For a couple of hours every afternoon in the sculpture garden at the National Gallery of Australia, an artistic mist drifts over a pond, hiding the water and reeds and reflections and ducks and sixty-six sculpted heads.
When the mist clears it’s an uncomfortable experience to circle the pond, looking at the heads facing in many directions.
Dadang Christanto, an Indonesian-born sculptor now living in Australia, created Heads from the North in 2004 as a memorial to an Indonesian military coup in which his father died.
Beside the pond there’s a restaurant in a marquis. I couldn’t eat there.
Though I frequent the sculpture garden, I have, until today, always skipped quickly past this pond and over to the sculptures I understand, those I would have in my own garden (if I could), like Rodin’s Burghers of Calais. But this afternoon I twisted my own arm and stopped to look into the eyes of these drowning men. Now I see, in a small way, what a task it must have been for Dadang Christanto to create this work of art to honour his father.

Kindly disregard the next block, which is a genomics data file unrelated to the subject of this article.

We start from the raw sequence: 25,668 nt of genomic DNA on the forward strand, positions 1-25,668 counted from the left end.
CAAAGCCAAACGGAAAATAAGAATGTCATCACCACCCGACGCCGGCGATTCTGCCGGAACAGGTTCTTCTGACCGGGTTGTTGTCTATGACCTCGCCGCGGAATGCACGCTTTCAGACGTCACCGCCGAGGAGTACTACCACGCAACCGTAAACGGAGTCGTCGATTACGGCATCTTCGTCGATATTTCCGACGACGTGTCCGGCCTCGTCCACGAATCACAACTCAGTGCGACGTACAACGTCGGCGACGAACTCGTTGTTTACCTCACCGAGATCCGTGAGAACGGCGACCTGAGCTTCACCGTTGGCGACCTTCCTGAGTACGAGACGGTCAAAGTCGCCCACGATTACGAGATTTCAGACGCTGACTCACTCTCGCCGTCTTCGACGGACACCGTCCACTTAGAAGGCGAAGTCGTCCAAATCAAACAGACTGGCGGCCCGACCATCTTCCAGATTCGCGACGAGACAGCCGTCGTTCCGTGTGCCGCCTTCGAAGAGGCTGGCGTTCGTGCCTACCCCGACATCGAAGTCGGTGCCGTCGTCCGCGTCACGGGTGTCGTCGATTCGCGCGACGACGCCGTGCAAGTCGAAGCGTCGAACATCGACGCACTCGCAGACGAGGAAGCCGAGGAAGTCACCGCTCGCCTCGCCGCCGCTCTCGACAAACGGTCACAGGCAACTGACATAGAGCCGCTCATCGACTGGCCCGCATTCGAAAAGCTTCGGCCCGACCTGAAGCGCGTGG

Ailsa came up with this great theme of Sculpture. Take a look at her photos here.